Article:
BEST SHOT(s)  UNDER THE SKIN
Directed by Jonathan Glazer. Cinematography by Daniel Landin.
19 shots / 23 participants. Click on the images for the corresponding article
MAJOR VISUAL SPOILERS FOLLOW - DO NOT CLICK IF YOU HAVEN'T SEEN THE MOVIE

Click to read more ...

Tuesday
Jul222014

Under the Skin and Into the Fog

Formless void and darkness. And then light, blinding light. Jonathan Glazer and his gifted cinematographer Daniel Landin present them in that Biblical order. They toy with them for the remainder of Under the Skin, separating them like they're playing god.

Honorable Mention

Perhaps they are since this haunting film begins, as far as I can tell, with Creation, or a creation of sorts. Is it our protagonist being formed (?) or, rather, assuming a new form complete with vocal exercizes to play the role. (The mystery woman is never named in Under the Skin, and none of the men she entices and lures into her formless void, ever think to ask her for it so we'll refer to her as "She" or "Her" since it's Scarlett Johansson we're talking about). What She needs language for is something of a mystery. She seems to communicate best telepathically in the eery repeated shots of her and her driver/accomplice staring at each other or staring into windows / mirrors. That's as good an explanation as any for how she understands the thick Scottish brogues around her when English is not her mother tongue.

Though the details of what exactly is occuring in any given sequence of this great picture are often indecipherable, the artistry of the film is not. It's alternating visual schemes of darkness and light, its elemental preoccupations (water, air, fire... and, well Earth, all play key roles) and its weird asides (the blinking mask, that golden shimmer interlude, the cake!) and Scarlett's fascinatingly alien comportment all prove more rewarding on second viewing. 

Runner Up

The most powerful recurring image and in some ways the most inexplicably frightening is watching the men slowly sink into blackness, like sailors willfully drowning for a siren's call. You may have your own ideas about what exactly She is harvesting their skin for but I assumed it was the creation of more faux humans like herself. And if so, how perverse that Creation is always doubling as Destruction.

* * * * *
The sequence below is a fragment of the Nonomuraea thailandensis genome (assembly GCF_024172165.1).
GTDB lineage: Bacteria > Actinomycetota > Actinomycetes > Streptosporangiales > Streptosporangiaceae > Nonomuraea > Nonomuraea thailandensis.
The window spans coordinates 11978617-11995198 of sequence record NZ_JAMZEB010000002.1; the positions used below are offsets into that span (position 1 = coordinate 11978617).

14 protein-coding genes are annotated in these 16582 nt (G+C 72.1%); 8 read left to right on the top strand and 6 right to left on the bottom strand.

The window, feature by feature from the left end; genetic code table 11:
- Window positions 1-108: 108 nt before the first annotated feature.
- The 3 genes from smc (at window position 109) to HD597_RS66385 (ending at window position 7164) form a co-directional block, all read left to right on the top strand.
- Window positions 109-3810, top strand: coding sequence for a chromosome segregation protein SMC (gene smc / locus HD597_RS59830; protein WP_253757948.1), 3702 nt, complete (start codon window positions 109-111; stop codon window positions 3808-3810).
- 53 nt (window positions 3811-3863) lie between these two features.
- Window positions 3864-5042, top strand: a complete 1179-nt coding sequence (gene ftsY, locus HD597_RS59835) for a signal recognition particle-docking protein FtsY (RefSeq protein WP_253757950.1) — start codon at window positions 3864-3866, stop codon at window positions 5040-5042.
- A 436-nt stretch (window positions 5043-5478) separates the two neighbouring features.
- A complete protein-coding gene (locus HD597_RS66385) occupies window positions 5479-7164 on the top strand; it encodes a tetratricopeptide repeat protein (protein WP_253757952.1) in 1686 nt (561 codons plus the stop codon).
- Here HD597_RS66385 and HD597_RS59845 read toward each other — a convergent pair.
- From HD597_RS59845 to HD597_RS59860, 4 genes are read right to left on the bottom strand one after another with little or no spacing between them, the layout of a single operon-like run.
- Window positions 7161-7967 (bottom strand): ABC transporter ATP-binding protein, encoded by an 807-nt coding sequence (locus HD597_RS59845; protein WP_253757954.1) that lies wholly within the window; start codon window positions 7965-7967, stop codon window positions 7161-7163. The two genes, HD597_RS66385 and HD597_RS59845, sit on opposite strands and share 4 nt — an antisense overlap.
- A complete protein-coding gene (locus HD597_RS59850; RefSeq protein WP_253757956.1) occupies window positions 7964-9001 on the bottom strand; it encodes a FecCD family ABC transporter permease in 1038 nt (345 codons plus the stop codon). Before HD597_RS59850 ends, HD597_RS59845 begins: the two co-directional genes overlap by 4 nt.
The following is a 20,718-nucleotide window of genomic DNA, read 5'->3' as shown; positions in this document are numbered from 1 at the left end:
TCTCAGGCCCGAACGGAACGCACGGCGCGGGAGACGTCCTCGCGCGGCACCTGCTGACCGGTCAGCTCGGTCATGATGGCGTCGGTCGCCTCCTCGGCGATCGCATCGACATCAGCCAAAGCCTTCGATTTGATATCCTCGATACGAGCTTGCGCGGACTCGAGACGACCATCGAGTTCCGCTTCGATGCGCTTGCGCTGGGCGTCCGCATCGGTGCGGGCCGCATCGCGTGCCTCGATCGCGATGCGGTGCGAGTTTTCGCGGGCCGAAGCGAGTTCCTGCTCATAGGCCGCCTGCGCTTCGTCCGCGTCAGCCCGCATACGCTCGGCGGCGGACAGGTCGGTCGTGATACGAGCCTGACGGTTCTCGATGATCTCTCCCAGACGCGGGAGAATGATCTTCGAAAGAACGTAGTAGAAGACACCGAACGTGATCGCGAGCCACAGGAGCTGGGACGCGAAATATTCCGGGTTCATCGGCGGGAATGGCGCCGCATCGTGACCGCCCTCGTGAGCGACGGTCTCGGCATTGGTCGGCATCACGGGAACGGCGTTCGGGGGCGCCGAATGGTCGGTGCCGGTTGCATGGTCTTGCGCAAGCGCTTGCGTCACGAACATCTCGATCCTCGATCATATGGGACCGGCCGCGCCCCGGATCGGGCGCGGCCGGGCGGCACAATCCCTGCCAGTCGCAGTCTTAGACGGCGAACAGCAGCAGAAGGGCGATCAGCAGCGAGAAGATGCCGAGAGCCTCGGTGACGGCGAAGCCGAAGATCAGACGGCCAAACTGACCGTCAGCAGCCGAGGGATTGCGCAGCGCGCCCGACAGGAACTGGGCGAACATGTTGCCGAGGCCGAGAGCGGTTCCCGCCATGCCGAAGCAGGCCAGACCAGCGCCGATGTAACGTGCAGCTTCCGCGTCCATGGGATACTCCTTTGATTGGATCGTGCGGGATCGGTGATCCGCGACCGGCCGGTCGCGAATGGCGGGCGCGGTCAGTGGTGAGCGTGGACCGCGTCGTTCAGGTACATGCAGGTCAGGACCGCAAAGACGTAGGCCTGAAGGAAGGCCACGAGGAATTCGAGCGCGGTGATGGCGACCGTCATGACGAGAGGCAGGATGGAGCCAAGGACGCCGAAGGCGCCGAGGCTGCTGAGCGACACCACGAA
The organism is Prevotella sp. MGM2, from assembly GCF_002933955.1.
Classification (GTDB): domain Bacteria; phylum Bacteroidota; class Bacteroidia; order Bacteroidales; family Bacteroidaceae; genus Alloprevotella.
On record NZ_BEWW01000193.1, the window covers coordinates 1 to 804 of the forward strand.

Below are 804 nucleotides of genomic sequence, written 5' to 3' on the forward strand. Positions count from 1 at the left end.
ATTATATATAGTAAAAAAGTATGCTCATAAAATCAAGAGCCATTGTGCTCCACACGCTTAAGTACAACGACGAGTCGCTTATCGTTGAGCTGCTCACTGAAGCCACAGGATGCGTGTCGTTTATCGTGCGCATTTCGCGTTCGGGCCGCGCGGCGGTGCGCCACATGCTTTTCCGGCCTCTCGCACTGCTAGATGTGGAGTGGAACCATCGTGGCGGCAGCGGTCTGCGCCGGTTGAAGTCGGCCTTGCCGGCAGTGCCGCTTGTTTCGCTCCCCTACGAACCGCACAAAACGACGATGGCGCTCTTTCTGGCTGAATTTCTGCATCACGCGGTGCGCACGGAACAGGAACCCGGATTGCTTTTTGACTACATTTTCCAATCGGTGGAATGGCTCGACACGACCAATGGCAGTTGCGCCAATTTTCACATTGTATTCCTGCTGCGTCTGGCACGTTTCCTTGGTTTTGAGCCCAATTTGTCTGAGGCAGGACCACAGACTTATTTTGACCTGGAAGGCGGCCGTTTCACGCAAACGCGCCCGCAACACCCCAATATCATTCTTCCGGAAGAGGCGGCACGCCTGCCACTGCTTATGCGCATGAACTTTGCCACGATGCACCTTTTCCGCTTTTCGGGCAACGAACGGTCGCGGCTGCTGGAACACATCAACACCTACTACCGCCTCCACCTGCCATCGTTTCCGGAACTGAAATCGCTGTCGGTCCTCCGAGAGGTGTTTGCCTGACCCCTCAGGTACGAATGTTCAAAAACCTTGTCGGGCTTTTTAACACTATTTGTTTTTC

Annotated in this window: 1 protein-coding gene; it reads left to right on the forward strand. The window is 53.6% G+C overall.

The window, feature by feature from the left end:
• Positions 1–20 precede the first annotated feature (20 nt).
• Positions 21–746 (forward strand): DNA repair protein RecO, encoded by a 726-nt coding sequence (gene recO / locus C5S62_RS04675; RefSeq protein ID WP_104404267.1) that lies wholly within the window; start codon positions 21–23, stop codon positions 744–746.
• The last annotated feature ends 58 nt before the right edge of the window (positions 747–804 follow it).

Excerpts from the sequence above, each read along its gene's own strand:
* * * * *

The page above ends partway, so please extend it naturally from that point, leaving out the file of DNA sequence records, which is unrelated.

And speaking of perversity, Here's my choice for Best Shot, below. In a film full of startling imagery, it's something as mundane as a car on the road, and a woman in the fog, from the point of view of a car's dashboard. It's a visual choice as it continues the film's often ingenious play on stark blacks and bright whites while reversing the now familiar feeling of men swallowed up in blackness. It's a narrative choice, marking as it does the transition to the film's last act and reverses our usual view of looking out the car's window with her and for a moment, the same view looking at her. It's an emotional choice as I forgot to breath watching it. She has rejected her calling, an apostate suddenly wandering in a strange land without purpose.

Best Shot. Into the Fog

Glazer leaves us waiting for Her return a full 14 seconds before we join her in the fog. Her emotions are still totally alien to us as she rotates in place, staring into the liquid air. Looking for what? Everything that should be mundane, including this view from inside a car we've spent half the film in, is riddled with complexity and eery wonder. Glazer has the power to render the familiar alien and by the film's end, and rather movingly, the alien familiar.

I'm not otherwise a religious person but the cinema is my church and Jonathan Glazer is one of the new gods. I've watched Under the Skin twice now, both times with equal parts reverent awe and abject fear. I'm a true believer. 

See the whole roster of chosen shots from 22 other HMWYBS participants

 

Friday
Jul182014

"Under the Skin" is Coming

Are you picking a "Best Shot" for next Tuesday? The more eyeballs the better.

Tuesday
Jul152014

Best Shot: Any Batman Film (1966-2012)

Hit Me With Your Best Shot returns from its June hiatus for a 75th celebration of the masked vigilante with a thing for winged rodents (here's the future schedule - next week is Under the Skin). We asked anyone who wanted to play to pick a theatrically released Batman film (there are 9 of them) and choose its best shot. Here's what the participants saw when they looked at these pictures.

Click on the photos to read the corresponding articles. It's the Same Bat-Time on Same Different Bat Channels. 

BEST SHOTS IN BATMAN FILM FRANCHISE
29 images selected from 9 films by 17 participants

Click to read more ...